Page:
I’m on vacation this week. This post originally appeared on March 3, 2007. I wrote this well before the Some Nonprofits Just Suck debate exploded. The fact that this post has been so widely read and a debate on the subject recently raged for two weeks shows that as a community, we have some important principals we need to hash out.
Nonprofits vs. For Profits
Employees of nonprofits, who toil away at below market rate pay scales (a scandal), must get really tired of the “new donors” who are demanding that they act more like for profit businesses and treat them like they aren’t very smart.
I think that the trend towards venture philanthropy, social enterprise and market-based solutions is very positive and should be encouraged. I think that it is terribly exciting that the Silicon Valley tech elite and the New York centered, “masters of the universe” financial wizards have turned their attention to philanthropy. At the heart of the technology and financial revolutions that have taken place over the past few decades is a focus on innovation. Applying this same innovation to improving the state of the world is going to have a dramatic impact.
But before we get carried away and start assuming that Google knows more about global warming than the Environmental Defense Fund, that Bill Gates knows more about vaccines than the World Health Organization, or that the founder of an online auction company knows more about the poor of India than Mother Theresa, let’s make sure these new donors know that nonprofits function differently than for profit businesses for a reason:
Nonprofits are paid by one customer (the donor) and deliver products and services to another customer (the cause there are advancing). This makes things tremendously complicated. I advocated recently that nonprofits need to remember that “the customer is always right” (See The Agitator’s post on when this isn’t true, which I completely agree with). But what happens when one half of the customer base is demanding something that hurts the nonprofits ability to serve the other half? Nonprofits do not exist to serve donors; they exist to serve a cause. The new donors need to understand that nonprofits will almost always know more about what is best for the cause than the donor does. So cut them some slack and don’t tell them to change until you’ve really done your homework.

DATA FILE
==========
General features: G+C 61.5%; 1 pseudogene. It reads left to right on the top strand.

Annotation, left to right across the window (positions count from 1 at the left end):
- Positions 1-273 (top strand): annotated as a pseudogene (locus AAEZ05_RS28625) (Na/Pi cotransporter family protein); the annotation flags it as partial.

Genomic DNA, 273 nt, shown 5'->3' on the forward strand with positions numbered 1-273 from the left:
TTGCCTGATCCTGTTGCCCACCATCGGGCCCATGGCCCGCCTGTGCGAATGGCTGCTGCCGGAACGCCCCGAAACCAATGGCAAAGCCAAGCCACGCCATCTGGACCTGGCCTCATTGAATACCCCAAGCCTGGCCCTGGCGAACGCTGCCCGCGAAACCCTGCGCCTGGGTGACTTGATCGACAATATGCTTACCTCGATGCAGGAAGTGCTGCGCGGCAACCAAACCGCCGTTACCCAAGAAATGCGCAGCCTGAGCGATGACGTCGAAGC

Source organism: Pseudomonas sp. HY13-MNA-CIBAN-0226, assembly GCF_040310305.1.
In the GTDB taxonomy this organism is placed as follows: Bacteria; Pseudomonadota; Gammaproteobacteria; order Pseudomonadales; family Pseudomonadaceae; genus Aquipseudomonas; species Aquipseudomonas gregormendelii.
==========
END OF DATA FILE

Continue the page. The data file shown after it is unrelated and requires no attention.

Administrative expenses are not evil. There is such a thing as waste in both for profit and nonprofit financial statements. But the administrative expense by itself is not going to tell you that. I would venture that The Four Seasons hotel has higher administrative expenses than Motel 6. Does that mean Motel 6 is a better hotel? Sometimes great businesses have to spend more money to produce their product or service than their lesser competitors do.
Market based solutions are great when they are appropriate, but they aren’t always appropriate. Innovations like carbon trading are great alternatives to scolding people to think more about the environment. But the nonprofit sector exists because there are things people want that for profit businesses don’t deliver.